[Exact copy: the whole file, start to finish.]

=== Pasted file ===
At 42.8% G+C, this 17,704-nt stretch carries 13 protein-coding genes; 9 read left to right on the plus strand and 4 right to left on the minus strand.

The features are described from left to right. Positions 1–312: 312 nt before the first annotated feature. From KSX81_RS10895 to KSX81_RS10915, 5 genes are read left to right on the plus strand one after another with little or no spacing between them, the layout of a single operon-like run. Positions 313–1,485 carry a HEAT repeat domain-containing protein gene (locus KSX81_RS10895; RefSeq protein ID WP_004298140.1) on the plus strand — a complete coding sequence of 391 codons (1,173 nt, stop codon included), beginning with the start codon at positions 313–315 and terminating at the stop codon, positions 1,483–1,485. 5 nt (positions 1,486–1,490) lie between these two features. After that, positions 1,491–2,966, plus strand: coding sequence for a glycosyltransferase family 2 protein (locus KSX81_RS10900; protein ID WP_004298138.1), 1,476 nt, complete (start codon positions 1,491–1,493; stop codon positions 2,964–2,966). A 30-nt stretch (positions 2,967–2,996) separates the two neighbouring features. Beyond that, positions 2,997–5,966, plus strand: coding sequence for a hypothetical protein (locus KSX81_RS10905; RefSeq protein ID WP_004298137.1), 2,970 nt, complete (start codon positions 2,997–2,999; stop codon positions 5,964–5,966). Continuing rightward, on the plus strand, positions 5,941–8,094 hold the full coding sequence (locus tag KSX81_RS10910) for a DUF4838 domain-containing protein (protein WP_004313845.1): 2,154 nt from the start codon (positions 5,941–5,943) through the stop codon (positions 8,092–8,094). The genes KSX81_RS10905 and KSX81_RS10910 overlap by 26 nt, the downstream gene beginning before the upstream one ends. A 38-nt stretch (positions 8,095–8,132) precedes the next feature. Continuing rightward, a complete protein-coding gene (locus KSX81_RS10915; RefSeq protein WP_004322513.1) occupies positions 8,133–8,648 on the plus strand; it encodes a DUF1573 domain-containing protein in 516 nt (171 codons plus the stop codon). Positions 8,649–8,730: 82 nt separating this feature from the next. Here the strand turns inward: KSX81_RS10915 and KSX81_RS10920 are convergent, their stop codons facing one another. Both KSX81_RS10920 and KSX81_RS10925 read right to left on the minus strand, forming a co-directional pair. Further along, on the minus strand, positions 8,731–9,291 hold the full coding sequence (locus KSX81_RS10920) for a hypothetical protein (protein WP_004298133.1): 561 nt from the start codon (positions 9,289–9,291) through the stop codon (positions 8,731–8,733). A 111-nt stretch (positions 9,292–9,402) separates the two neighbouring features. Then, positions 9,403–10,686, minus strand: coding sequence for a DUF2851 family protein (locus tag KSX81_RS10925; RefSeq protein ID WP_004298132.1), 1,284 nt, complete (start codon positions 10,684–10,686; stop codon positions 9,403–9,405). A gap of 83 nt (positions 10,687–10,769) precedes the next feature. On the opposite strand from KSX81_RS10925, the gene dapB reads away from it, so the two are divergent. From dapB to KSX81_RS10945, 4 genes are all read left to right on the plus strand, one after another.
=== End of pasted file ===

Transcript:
At 42.8% G+C, this 17,704-nt stretch carries 13 protein-coding genes; 9 read left to right on the plus strand and 4 right to left on the minus strand.

The features are described from left to right. Positions 1–312: 312 nt before the first annotated feature. From KSX81_RS10895 to KSX81_RS10915, 5 genes are read left to right on the plus strand one after another with little or no spacing between them, the layout of a single operon-like run. Positions 313–1,485 carry a HEAT repeat domain-containing protein gene (locus KSX81_RS10895; RefSeq protein ID WP_004298140.1) on the plus strand — a complete coding sequence of 391 codons (1,173 nt, stop codon included), beginning with the start codon at positions 313–315 and terminating at the stop codon, positions 1,483–1,485. 5 nt (positions 1,486–1,490) lie between these two features. After that, positions 1,491–2,966, plus strand: coding sequence for a glycosyltransferase family 2 protein (locus KSX81_RS10900; protein ID WP_004298138.1), 1,476 nt, complete (start codon positions 1,491–1,493; stop codon positions 2,964–2,966). A 30-nt stretch (positions 2,967–2,996) separates the two neighbouring features. Beyond that, positions 2,997–5,966, plus strand: coding sequence for a hypothetical protein (locus KSX81_RS10905; RefSeq protein ID WP_004298137.1), 2,970 nt, complete (start codon positions 2,997–2,999; stop codon positions 5,964–5,966). Continuing rightward, on the plus strand, positions 5,941–8,094 hold the full coding sequence (locus tag KSX81_RS10910) for a DUF4838 domain-containing protein (protein WP_004313845.1): 2,154 nt from the start codon (positions 5,941–5,943) through the stop codon (positions 8,092–8,094). The genes KSX81_RS10905 and KSX81_RS10910 overlap by 26 nt, the downstream gene beginning before the upstream one ends. A 38-nt stretch (positions 8,095–8,132) precedes the next feature. Continuing rightward, a complete protein-coding gene (locus KSX81_RS10915; RefSeq protein WP_004322513.1) occupies positions 8,133–8,648 on the plus strand; it encodes a DUF1573 domain-containing protein in 516 nt (171 codons plus the stop codon). Positions 8,649–8,730: 82 nt separating this feature from the next. Here the strand turns inward: KSX81_RS10915 and KSX81_RS10920 are convergent, their stop codons facing one another. Both KSX81_RS10920 and KSX81_RS10925 read right to left on the minus strand, forming a co-directional pair. Further along, on the minus strand, positions 8,731–9,291 hold the full coding sequence (locus KSX81_RS10920) for a hypothetical protein (protein WP_004298133.1): 561 nt from the start codon (positions 9,289–9,291) through the stop codon (positions 8,731–8,733). A 111-nt stretch (positions 9,292–9,402) separates the two neighbouring features. Then, positions 9,403–10,686, minus strand: coding sequence for a DUF2851 family protein (locus tag KSX81_RS10925; RefSeq protein ID WP_004298132.1), 1,284 nt, complete (start codon positions 10,684–10,686; stop codon positions 9,403–9,405). A gap of 83 nt (positions 10,687–10,769) precedes the next feature. On the opposite strand from KSX81_RS10925, the gene dapB reads away from it, so the two are divergent. From dapB to KSX81_RS10945, 4 genes are all read left to right on the plus strand, one after another.